A Chinese influencer has died after her ex-husband allegedly doused her in petrol and set fire to her as she was attempting to live stream, said local media reports.
Lamu suffered burns on 90% of her body and died two weeks after the attack.
The case has prompted conversation on social media about violence against women in China.
Lamu, 30, from China’s Sichuan province, was known for her happy posts on rural life and was praised for not using makeup in her videos, which had millions of likes.
According to state-media outlet the Beijing Youth Daily, Lamu’s screen went black soon after she started livestreaming on 14 September.
Her ex-husband, identified only by his surname Tang, had allegedly broken into her house armed with a knife and petrol.
A statement from Jinchuan County Public Security Bureau said that after the attack on 14 September, she was taken to a local hospital and later transferred to Sichuan Provincial People’s Hospital for further treatment.
Her family asked her followers for financial help and more than one million yuan (£114,280) was raised in just 24 hours, according to The Paper.
Lamu died on 30 September.
According to the Beijing Youth Daily, Tang reportedly had a history of domestic violence.
Lamu’s brother-in-law, identified as Mr Luo, said he had heard his wife “mention that her sister was often beaten by Tang”.
Lamu reportedly divorced Tang earlier this year in May – the pair have two children, and each gained custody of one child.
Shortly afterwards, Tang threatened to kill one child if Lamu did not re-marry him, said the news report.
She did but ended up running away from him. Unable to find her, he reportedly questioned her relatives – Lamu’s sister, who refused to reveal her whereabouts, was also beaten by Tang.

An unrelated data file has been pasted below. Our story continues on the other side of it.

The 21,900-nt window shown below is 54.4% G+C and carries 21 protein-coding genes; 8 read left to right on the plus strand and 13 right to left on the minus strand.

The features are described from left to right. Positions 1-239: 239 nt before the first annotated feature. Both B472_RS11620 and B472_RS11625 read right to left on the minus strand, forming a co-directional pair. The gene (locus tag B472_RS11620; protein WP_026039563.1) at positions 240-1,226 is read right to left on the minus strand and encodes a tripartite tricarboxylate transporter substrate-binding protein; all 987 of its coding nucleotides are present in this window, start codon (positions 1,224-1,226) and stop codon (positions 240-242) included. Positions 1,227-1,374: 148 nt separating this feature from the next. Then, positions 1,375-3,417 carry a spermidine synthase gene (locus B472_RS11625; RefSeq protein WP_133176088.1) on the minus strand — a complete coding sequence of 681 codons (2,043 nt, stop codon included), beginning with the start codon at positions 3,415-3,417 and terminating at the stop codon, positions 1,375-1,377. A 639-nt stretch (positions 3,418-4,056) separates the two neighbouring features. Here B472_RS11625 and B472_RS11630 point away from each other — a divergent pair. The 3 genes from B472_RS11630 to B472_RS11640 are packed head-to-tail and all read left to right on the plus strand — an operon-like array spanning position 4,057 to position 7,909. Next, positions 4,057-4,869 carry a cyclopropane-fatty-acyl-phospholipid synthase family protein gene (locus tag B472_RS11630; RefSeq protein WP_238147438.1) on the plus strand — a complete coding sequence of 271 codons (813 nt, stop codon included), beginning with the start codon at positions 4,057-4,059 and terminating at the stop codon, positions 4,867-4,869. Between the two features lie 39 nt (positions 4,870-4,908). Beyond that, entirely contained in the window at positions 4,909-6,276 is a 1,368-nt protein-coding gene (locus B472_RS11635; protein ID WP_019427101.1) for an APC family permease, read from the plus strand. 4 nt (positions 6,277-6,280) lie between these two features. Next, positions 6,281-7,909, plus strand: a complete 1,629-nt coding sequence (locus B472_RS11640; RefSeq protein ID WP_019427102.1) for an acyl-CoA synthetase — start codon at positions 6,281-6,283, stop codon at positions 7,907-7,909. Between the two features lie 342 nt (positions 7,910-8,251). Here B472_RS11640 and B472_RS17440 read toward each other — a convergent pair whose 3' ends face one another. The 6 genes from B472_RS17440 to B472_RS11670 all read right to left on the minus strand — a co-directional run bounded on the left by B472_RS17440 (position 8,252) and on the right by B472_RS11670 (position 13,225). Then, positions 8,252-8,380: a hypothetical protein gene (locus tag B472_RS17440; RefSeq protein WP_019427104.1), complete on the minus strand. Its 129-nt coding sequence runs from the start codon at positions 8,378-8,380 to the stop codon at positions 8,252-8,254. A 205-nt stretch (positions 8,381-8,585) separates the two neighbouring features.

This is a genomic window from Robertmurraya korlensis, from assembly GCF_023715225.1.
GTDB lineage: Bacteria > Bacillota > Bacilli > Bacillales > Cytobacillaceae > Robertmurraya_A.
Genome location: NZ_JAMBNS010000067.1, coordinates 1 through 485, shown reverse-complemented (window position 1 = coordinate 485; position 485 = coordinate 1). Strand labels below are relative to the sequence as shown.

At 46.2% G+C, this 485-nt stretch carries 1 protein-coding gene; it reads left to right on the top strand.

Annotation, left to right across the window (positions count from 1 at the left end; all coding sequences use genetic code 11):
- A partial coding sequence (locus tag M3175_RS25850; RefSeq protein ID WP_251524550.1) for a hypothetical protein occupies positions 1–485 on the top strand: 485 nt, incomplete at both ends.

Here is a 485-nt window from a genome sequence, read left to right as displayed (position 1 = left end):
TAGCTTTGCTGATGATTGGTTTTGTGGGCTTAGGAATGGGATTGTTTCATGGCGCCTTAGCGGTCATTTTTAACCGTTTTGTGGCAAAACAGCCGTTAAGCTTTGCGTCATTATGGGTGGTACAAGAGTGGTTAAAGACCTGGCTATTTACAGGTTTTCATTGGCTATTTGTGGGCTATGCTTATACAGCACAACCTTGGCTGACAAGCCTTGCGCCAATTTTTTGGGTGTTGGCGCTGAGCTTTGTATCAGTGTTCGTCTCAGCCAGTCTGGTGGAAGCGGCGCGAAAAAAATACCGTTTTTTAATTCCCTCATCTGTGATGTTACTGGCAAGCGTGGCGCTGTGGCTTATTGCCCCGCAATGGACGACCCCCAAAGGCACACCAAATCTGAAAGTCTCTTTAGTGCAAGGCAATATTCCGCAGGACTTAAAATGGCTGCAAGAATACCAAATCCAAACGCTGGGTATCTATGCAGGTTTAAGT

Family members said this incident was reported to the police who, according to them, took no action.
She eventually divorced him again and he gained custody of both children.
Police said Tang was detained on 14 September on suspicion of “intentional homicide”. A team is continuing to investigate, the statement said.
The case has prompted discussion on China’s social media site Weibo. More than 70 million people have used a hashtag mentioning her death.
One user said she hopes “women are given more security”.
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Another attacked police officials saying: “Where were you when a report was made? Why didn’t you care?”
This is not the first time a victim of domestic violence has met with difficulty in China’s legal system.
Earlier this year, a Chinese woman was beaten by her husband so brutally that she jumped from a window to escape.
She later attempted to divorce him, providing CCTV footage of the event as proof. The court refused to grant the divorce.
She later uploaded the video on to social media where thousands rushed to her defence – the court later granted her divorce.
Earlier this year, China introduced a new 30-day “cool-off” period before couples are granted a divorce, to allow both parties time to rethink their decision. But this has sparked some concern that victims of domestic abuse could be coerced during that period to reconsider.
The law, which will come into effect in 2021, is not applicable to families with a history of domestic violence, though rights groups say many cases are not reported to the police.